News

What Exactly Does It Take?

When folks visit my website, they may or may not read the “Giclée Prints” section, and may or may not know what it takes to make a fine art giclée print. So, to illustrate how exceptional the resolution and printing is in the finished product, I’ve taken a snippet from my last painting, Crystal Head.

Crystal Head with InsetThe first image has a small, white, square on the forehead area of the skull, showing the location of the “snippet.” The second, enlarged image shows the area contained by the white square. You can easily see the texture of the canvas and my brush strokes in the enlarged image. Notice that there is absolutely no pixelization in the enlarged image. The snippet represents approximately one square inch of the actual painting, which is 432 square inches in area. If one wished to do so, the print could be enlarged to many times its normal size with no degradation of the image. Naturally, smaller prints–available by special order–can be made with no loss in quality.

Hopefully, this sheds some light on what goes into making my fine art prints, and why I am so excited about being able to offer them.

Crystal Head Snippet

Let Me Be Crystal Clear

Crystal Head
Title: Crystal Head
Print: Giclée on Canvas
Size: 18″ x 24″
Buy Print ($240)
Buy Original – contact artist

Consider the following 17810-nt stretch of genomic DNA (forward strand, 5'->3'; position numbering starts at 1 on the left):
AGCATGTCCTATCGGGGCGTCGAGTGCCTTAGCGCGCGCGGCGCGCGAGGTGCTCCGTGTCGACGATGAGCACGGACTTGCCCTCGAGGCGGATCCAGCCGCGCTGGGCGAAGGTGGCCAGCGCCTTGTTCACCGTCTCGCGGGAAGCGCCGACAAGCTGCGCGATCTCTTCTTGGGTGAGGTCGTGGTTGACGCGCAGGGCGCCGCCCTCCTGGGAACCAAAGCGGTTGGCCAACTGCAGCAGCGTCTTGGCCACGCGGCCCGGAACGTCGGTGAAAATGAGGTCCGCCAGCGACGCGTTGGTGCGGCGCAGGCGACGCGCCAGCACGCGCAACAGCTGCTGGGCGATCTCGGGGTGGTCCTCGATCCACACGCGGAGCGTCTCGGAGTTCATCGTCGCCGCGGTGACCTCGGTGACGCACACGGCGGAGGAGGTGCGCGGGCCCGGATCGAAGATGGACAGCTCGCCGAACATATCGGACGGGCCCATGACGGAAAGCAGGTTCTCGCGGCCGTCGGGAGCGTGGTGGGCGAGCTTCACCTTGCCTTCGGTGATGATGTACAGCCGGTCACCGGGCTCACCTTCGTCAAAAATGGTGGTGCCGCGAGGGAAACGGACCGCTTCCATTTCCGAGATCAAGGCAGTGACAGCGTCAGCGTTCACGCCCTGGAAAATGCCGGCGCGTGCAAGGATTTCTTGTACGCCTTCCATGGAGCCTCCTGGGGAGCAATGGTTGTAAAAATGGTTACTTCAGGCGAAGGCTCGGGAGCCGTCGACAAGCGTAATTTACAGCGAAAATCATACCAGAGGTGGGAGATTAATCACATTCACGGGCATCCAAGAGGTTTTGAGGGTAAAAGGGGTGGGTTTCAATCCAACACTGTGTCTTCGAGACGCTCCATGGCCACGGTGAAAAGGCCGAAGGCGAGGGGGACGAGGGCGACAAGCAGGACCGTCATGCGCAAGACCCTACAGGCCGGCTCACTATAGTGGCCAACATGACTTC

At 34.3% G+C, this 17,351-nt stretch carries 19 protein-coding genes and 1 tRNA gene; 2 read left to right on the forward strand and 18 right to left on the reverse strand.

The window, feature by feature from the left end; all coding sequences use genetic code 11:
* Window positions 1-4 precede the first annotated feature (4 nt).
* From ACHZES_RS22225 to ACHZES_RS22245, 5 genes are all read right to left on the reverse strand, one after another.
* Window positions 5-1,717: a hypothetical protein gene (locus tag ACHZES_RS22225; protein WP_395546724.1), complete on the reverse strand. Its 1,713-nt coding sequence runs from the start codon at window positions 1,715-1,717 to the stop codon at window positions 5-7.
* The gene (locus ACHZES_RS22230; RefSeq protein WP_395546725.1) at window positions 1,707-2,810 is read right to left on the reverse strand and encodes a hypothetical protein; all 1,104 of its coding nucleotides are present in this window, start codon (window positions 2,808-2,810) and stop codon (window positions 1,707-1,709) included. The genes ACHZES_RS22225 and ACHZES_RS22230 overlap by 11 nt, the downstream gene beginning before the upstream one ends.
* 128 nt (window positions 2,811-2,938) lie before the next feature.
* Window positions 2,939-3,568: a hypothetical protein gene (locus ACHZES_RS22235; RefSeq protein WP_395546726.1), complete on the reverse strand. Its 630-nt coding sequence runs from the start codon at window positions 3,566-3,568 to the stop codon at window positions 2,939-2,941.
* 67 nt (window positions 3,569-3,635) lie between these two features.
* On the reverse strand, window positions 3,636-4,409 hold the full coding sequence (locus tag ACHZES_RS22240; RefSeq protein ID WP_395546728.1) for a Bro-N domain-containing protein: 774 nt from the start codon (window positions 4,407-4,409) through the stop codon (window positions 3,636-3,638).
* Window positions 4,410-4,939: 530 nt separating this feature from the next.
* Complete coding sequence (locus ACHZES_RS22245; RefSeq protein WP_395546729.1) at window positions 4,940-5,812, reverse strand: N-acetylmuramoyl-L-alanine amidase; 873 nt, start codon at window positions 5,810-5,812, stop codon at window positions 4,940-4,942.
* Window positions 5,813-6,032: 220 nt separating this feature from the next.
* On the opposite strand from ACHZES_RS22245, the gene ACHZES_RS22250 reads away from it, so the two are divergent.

My latest effort is titled “Crystal Head,” which is a bit unoriginal, since it’s the brand of the vodka, but it’s the only thing that seemed to fit. I thought about “Three Huge Olives,” but the real star of the painting is certainly the bottle, so I chose to let the title stand.

Ever since the first moment I saw this bottle, I knew I had to paint it. All the other bottles I’ve painted have been fairly easy by comparison, with a reflection here and there, but this one; it is one huge puzzle of reflections! “Crystal Head” was a bear to paint. I used no less than six reference photos–as well as the actual bottle–to paint it. Finally, I had to say, “Finished.”

So many people ask, “How long did it take you to paint that?” It’s often a difficult question to answer, as I don’t log my hours when I paint, and much of my time is spent studying the subject, and studying what I’ve done up to that point. When I add it all up, it can run into weeks. I’d say the actual painting time of “Crystal Head” was approximately 70-75 hours. Of course, I don’t sit (actually stand) in front of the canvas for eight hours a day, so those hours stretch over a couple of months. I started “Crystal Head” in late December, 2017.

I appreciate the support and encouragement I get with every painting, and take all of your comments to heart. My daughter, Kasey, is helping me get up to speed with Instagram, so please follow me there if you’re not already, and I will follow you back.

Thank you so much!

Another Shiny Thing